Autism is a severe developmental disorder which affects the social functioning of individuals. People with Autism share a number of problems in common, known as the “triad of impairments”.
The triad of impairments consists of problems with:
- Social interaction, particularly in forming relationships and lack of eye contact- which can make people with Autism seem aloof or indifferent to others
- Social communication – difficulties with both verbal and non-verbal language, for instance not appreciating the meaning of gestures, facial expressions and tone of voice.
- Limited imagination & Flexibility – Autistic individuals often have rigid and flexible routines which must be followed strictly, leading to difficulties in imaginative play
Autism runs on a spectrum from Asperger syndrome at one end through to individuals showing severe forms of autism at the other extreme. People with Asperger syndrome do not usually have the accompanying learning disabilities associated with autism; in fact, people with Asperger syndrome are often of average or above average intelligence.
Baron-Cohen claimed that the numerous deficits that autistics suffer from can be explained by focusing on the way that autistics process information. He proposed that autistics lack a theory of mind– i.e. the ability to recognize and appreciate the mental states (thoughts, desires, fears etc) of other people. He also refers to this as mind blindness.
Baron-Cohen argued that impairments in the development of a theory of mind may underlie the social, communicative, and imaginative impairments of people with autism since a theory of mind is necessary for normal development in each of these three areas.
Previous research using first-order tests of theory of mind have demonstrated that children with autism can not employ a theory of mind. An example of a first-order test is the Sally Anne test.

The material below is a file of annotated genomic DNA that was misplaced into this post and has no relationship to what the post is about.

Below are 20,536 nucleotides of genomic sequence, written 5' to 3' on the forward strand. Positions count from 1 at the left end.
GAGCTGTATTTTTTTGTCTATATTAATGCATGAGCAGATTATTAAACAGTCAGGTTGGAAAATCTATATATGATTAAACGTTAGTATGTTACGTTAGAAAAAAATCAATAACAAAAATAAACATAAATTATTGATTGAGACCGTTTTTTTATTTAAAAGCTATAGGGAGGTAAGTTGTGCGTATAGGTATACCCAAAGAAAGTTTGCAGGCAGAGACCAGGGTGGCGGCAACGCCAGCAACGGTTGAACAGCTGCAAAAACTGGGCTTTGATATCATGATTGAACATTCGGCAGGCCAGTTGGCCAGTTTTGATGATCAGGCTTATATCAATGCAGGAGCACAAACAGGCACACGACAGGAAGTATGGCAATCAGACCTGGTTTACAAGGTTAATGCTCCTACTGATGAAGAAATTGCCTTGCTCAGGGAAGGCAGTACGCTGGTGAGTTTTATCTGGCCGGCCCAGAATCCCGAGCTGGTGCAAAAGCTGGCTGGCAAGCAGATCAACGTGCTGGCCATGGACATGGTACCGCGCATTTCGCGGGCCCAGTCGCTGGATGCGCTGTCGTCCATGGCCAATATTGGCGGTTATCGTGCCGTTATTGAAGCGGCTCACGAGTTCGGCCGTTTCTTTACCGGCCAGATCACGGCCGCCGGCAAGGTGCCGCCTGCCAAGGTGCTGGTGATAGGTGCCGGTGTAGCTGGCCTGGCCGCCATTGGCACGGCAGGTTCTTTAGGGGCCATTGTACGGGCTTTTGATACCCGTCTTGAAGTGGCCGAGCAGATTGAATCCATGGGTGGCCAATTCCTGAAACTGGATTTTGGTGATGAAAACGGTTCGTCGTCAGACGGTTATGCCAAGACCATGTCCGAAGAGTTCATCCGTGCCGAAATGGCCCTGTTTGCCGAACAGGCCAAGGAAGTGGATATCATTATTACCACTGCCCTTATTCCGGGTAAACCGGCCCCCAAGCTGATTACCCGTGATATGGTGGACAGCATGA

In this test the child is presented with two dolls (Sally and Anne), a marble, a box and a basket. Sally puts her marble in her basket and leaves the room. Anne then moves the marble from the basket to her box. Sally returns and the child is asked ‘where will Sally look for the marble?’.
Baron Cohen et al. found that normal 4 year old children could correctly state that Sally would look in her own basket whereas children with autism found this first-order belief task difficult (they would point to Anne’s box) which suggests that children with autism cannot employ a theory of mind.
Happe (1994) developed a more advanced theory of mind test called the Strange Stories task designed for the level of a normal 8-9 year old. This task involved story comprehension, where the key question in the task either concerned a character’s mental states (the experimental condition) or physical events (the control condition). It was found that both adults with autism or Asperger syndrome had more difficulty with the mental state task than normal control participants.